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Karima Kadi-Hanifi

This interdisciplinary paper is about applying Adult Education methods of learning and teaching to higher education. I argue that higher education students need to be stimulated via interactive methods that improve their motivation and lead them to question the value system/s that exist around them. A Freirean approach as used in the teaching of Adult Literacy and English for Speakers of Other Languages (ESOL) was applied to a group of 'elite' students at the University of Birmingham who were taking a language foundation course. As a sociolinguist and ESOL practitioner from a black perspective, I argue that the understanding of concepts of language and racism, imperialism and social class can best be facilitated using such an approach. Taking groups of students through this learning journey is challenging for higher education practitioners and the results add a relatively new dimension to the collective reflection on learning and teaching in higher education today.

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Sangeeta Bagga-Gupta, Giulia Messina Dahlberg, and Sylvi Vigmo

specifically in and across the institutional contexts of higher and adult education provided through universities in Sweden and Folkhögskolan (The Swedish Folk High School). The relationship between these institutional contexts is set out in Figure 1

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Dorothee Schaper

First, I want to say thank you for the invitation to speak here to you on the ‘holy mountain’ from a Protestant perspective. With me, you get a reverend from the Protestant church in Rhineland. I live with my bicultural family in Cologne and I work for the section on theology, ecumenics and interreligious dialogue at the Melanchthon Academy, the place for Protestant adult education in Cologne. For a long time it has been a place for Christian-Jewish and Christian-Muslim dialogue, and sometimes we succeed to talk as all three together. For example at the evangelischen Kirchentag in Cologne we organised an Abraham center and we signed the Cologne Peace Declaration, signed by representatives from synagogues, mosques and the churches.

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Daniel Gordon

If social science were a sport, Norbert Elias (1897-1990) would receive the award for comeback of the century. He was undistinguished during much of his career: an interminable graduate student in Weimar Germany; a disregarded refugee in Paris in 1933-1935; a prisoner in a British camp for aliens in 1940; an adjunct in adult-education centers during the immediate postwar years in London; a prey to writer’s block with no publications in the 1940s and only a few articles in the 1950s and 1960s. Elias finally got a full-time teaching job at Leicester University in 1954. The extent of his obscurity is evident from an incident at the meeting of the International Sociological Association in 1956. When a Dutch sociologist, Johan Goudsblom, asked to be introduced to him, Elias was astonished: It was the first time anyone had made such a request. In fact, it was the first time Elias had met anyone outside of his personal circle who had read The Civilizing Process.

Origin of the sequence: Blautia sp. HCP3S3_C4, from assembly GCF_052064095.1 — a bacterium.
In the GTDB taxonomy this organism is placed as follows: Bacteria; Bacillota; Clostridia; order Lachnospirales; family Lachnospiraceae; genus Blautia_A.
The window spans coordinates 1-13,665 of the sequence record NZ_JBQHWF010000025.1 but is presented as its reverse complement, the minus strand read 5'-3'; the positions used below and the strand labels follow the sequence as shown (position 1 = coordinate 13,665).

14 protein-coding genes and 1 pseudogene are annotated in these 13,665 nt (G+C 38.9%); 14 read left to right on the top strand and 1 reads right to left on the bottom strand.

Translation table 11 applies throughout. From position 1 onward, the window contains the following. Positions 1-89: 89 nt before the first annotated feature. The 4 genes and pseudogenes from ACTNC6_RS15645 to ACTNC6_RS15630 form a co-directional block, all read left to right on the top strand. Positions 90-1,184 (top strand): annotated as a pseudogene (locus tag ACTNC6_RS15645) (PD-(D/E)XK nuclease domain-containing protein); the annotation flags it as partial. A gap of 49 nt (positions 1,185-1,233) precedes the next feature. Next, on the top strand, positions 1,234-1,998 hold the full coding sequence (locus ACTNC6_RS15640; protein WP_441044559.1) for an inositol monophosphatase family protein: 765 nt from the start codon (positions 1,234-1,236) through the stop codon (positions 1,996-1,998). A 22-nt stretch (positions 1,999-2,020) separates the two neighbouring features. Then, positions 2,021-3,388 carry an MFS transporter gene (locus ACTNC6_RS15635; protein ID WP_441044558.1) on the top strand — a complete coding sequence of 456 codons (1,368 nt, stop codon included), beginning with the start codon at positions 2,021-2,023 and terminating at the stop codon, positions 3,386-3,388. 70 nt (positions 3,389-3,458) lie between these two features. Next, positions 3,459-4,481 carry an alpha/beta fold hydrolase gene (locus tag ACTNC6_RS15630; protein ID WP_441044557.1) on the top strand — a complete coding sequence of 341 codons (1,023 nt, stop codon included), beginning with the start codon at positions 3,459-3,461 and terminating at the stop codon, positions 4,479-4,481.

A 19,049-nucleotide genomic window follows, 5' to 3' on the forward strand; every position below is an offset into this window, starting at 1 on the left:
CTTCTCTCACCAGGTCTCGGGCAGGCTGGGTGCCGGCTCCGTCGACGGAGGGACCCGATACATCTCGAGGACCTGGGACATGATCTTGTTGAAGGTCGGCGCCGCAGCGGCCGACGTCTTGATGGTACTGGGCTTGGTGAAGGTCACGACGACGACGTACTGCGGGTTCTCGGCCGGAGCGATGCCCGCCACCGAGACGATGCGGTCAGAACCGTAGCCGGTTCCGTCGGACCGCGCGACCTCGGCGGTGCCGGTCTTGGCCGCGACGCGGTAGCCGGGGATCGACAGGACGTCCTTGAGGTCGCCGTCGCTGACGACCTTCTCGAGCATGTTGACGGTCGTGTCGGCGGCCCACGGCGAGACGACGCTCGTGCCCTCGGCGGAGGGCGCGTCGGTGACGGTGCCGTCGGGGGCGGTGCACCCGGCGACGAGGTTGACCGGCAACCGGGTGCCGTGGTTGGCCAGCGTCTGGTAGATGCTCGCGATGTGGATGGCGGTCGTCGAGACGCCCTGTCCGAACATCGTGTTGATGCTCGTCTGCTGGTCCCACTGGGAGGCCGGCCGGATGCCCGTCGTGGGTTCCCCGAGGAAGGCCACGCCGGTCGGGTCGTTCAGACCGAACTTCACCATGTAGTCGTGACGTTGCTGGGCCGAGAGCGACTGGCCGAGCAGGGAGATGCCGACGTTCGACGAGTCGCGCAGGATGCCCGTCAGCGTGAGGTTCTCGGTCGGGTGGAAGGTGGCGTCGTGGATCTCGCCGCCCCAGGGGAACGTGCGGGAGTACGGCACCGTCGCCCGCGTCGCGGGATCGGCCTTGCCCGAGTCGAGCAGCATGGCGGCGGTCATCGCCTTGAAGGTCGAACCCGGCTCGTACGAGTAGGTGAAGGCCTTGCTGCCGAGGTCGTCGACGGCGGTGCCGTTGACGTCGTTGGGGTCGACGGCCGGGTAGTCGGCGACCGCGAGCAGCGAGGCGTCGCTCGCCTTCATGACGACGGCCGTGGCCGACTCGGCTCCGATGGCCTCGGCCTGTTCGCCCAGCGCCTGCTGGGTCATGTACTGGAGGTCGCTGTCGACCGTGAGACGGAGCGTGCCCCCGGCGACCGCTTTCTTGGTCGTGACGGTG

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Sarah Amsler

university are unmade, state support for adult education in post-welfare-state societies diminishes and the neoliberal university attains hegemonic status around the world, space for critical, non-capitalist and democratic learning is shrinking within

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Walking on the edge: Educational praxis in higher education

Lill Langelotz, Kathleen Mahon, and Giulia Messina Dahlberg

‘prestigious academic programmes’ for students living in rural areas. Finally, the article ‘Equity and social justice for whom and by whom in contemporary Swedish higher and adult education’ by Sangeeta Bagga-Gupta, Giulia Messina Dahlberg and Sylvi Vigmo

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The Puzzle of The University on Air

A Story of Media and Academia in Israel, 1977–2013

Hagai Boas and Ayelet Baram-Tsabari

University on Air developed a new format for adult education-oriented science communication. With more than 6,000 lectures aired since 1977, the program became one of the pillars of popular science in Israel. Conveying academic content to a lay audience

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Hans Karl Peterlini and Mary Brydon-Miller

Worthington, Francisco Ibáñez-Carrasco, Sean Rourke and Jean Bacon describes the development of a blended learning programme integrating CBR and adult education principles. The detailed programme description and lessons learned provide a useful template for

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Lionel Blue

. I sincerely believe that a little more efficiency would not hurt us, but our Victorian nearness at least results in, say, Adult Education having equal importance to the Functions Committee. Being a realist, I do not ask for more. It is this heritage

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Cornelia Wilhelm

Jewry, a promising intellectual and Berlin rabbi (also Germany's first Jewish university chaplain), a scholar, pioneering educator and leading figure in Jewish adult education, never made it in the US. Anxious to leave Germany, he accepted a non